„Safe travels, captain“, he wished as he laid down the stretcher. Herelaf accompanied him a few paces. „Durdan?“ „Hm?“ „He’d better never learn about those darts that killed the rabbits… and this strange habit of yours, to be so perfectly still as to go unnoticed… it’s a bit uncanny. How do you do that?“ „Uncanny you think it? Oh.“ Herelaf cleared his throat. „I… I’m sorry, I didn’t… I just don’t understand how it should be possible.“ „With a lot of practise, dear lad, and a bit of talent, a steady hand and a sharp eye.“ „A lot of a ‚bit of talent‘ I’d wager.“ Durdan chuckled softly. „Well, you could call it a family trait. The time of Wulf’s reign at Edoras and Frealaf’s subsequent campaign was troublesome for my family. They weren’t on Wulf’s side, but couldn’t declare openly against him. And then came the revenge of the King, so… some of ours left the land. My ancestor Hilda was one of them. She was dark-haired and she was shunned by her neighbours. One day she told the family she would leave, packed up her belongings, went west and was never seen again. Many years later, during King Brytta’s reign, a young man shows up at our holdings and claims he’s her youngest son and that she would not return for she had found the love of her life in his father but that he was anxious to see the land of his forebears. He never told more than that. He was the one who first had that ‚uncanny talent‘ as you call it. And he was a great hater of orcs. He hated them so fiercely that he managed to get the position of scout in Brytta’s army although he was a rather small and dark-haired man. He rose in rank as he was very good at finding the orcs and killing them. So he married a fine girl of the Rohirrim one day, slender, tall and fair. My grandmother. His abilities have run in my family since.“ „And… will you use them to disappear forever now? Won’t we meet again?“
Durdan smiled. „I thought you wanted to leave the service, become a farmer?“ Herelaf nodded. „Yes, I… I told you?“ „My friend, there will be no more conflicts concerning your duty once your decisions are your own. Until then.“ He bade him farewell, turned to a thicket of hawthorn and vanished.
„He’ll get along“, the captain said as Herelaf returned. „As long as I don’t meet him in arms again, that’s fine with me. And now help me up.“ They hobbled to the village and while the captain was healing there Herelaf found the courage to tell him he wanted to leave his Eored. The following year he married his young lady and lived happily ever after.“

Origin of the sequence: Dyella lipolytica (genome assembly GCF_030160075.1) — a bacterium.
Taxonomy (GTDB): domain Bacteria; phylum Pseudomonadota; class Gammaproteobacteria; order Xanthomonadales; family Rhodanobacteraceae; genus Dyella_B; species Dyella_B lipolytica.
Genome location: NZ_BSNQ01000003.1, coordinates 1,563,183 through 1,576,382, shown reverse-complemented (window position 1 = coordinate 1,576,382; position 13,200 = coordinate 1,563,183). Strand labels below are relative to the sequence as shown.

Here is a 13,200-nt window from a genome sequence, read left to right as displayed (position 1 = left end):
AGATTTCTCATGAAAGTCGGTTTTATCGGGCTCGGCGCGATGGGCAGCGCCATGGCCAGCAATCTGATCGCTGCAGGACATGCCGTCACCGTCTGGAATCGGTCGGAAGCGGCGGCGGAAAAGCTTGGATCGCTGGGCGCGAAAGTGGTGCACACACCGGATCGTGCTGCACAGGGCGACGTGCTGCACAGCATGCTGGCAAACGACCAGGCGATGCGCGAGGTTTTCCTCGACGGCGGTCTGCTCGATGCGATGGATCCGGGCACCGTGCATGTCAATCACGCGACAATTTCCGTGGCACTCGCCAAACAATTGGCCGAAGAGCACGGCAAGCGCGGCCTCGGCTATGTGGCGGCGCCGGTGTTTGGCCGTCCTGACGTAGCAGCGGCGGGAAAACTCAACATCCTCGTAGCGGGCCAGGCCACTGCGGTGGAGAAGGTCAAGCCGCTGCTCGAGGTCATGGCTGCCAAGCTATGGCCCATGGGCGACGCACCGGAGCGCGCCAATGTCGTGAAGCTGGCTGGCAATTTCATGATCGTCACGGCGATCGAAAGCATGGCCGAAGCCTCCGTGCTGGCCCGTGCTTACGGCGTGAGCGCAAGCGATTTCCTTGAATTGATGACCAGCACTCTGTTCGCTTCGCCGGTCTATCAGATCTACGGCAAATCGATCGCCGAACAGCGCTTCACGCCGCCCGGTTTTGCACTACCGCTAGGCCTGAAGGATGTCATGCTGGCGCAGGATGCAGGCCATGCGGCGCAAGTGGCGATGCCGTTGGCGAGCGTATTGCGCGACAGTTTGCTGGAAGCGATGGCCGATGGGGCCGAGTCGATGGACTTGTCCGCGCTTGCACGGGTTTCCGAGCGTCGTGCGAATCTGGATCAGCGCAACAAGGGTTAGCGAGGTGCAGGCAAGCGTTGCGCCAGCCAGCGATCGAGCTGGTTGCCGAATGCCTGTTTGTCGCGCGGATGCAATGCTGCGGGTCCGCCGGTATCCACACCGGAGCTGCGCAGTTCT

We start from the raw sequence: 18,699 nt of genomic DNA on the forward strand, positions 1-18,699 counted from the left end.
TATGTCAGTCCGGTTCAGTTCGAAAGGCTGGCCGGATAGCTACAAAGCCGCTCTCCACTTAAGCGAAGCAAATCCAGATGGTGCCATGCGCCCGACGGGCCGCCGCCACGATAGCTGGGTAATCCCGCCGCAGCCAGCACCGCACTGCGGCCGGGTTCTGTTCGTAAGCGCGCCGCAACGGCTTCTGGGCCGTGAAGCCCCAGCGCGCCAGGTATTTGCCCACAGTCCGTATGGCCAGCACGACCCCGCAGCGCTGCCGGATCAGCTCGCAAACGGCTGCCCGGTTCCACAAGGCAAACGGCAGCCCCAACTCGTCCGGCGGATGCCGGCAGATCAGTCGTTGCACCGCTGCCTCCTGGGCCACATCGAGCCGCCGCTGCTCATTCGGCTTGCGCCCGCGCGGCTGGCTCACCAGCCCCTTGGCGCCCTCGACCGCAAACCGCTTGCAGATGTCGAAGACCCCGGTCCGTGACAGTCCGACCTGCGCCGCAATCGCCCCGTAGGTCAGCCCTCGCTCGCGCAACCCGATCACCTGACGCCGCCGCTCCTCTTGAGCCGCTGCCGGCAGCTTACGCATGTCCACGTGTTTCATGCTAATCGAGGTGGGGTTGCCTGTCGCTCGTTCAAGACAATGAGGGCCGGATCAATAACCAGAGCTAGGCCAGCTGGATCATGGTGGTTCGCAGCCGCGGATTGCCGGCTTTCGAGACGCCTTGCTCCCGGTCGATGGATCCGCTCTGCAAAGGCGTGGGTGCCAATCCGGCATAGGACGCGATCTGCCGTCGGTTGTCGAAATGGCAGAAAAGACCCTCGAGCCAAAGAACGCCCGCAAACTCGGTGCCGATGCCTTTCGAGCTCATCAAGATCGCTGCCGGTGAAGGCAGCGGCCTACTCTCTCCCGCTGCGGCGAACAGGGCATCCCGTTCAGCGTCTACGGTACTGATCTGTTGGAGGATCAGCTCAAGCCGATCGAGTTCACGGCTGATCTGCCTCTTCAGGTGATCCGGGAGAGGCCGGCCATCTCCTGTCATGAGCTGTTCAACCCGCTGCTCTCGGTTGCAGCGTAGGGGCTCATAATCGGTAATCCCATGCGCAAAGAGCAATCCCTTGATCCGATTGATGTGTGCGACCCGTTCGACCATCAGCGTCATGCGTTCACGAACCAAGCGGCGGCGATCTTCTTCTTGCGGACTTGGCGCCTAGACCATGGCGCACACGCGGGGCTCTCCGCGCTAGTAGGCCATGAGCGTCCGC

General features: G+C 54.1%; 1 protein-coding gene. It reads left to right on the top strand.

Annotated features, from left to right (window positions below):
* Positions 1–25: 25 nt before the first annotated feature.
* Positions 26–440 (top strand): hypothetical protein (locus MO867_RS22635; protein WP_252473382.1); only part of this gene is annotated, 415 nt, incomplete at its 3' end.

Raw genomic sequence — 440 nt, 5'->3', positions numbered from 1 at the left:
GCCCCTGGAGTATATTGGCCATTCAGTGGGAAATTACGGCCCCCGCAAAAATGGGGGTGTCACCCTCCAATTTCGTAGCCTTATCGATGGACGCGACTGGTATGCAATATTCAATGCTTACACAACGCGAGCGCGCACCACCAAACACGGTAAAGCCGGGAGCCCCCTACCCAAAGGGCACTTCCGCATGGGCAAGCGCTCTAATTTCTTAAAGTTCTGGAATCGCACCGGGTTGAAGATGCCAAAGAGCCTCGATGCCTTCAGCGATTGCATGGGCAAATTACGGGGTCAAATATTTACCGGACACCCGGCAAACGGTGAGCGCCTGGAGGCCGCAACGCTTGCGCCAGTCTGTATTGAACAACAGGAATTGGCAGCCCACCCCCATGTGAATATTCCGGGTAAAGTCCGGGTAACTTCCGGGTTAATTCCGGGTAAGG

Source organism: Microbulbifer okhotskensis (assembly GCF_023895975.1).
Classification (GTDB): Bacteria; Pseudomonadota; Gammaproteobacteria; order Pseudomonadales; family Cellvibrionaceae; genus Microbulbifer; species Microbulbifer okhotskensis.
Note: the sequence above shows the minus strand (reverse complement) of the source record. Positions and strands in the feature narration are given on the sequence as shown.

Arynd gave a dissapproving grunt. „Oh, come on Aswig. That’s not the end of the story.“ „It isn’t?“ Aswig blinked his eyes and groped for another shaft. Whistling softly he prepared it for the feathers.
„I hate it when you do that“, growled Arynd. „Tell me the rest of it.“ „The rest up until when?“ Aswig asked. „Those people really lived, Arynd, and so their story of course went on. Do you want to hear it up until they died? Do you want to hear of their children and grandchildren? There is no end to such a story.“
„Did Durdan meet Herelaf again?“
Aswig laughed. „Yes, he did. He married a cousin of Herelaf’s wife whom he’d seen years before and secretly guarded and loved from afar all along.“ Arynd’s fist went to the table with a ‚bang‘. „No! That’s too much, you’re making that up!“ Aswig still laughed. „It might seem like too much, yes, but that’s what happened.“
Arynd shook his head. „How would you know? Men won’t tell that kind of story round the fire.“ „Probably not“, Aswig agreed. „But since you don’t know them I saw no reason not to tell it to you. You see, the man who was my teacher as a kid, who taught me all I know of woodlore and tracking, he had this uncanny knack of total stillness that made him one with his surroundings. And he told me of his grandfather.“
Aswig’s good mood subsided. „But I haven’t seen him for ages. Seldom since my family moved to the Norcrofts and not anymore since our Eored stopped being called to Edoras or Helm’s deep. I hope he’s fine.“ „With such a talent he probably is“, reassured Arynd.

aus den Ländern von Mittelerde und darüber hinaus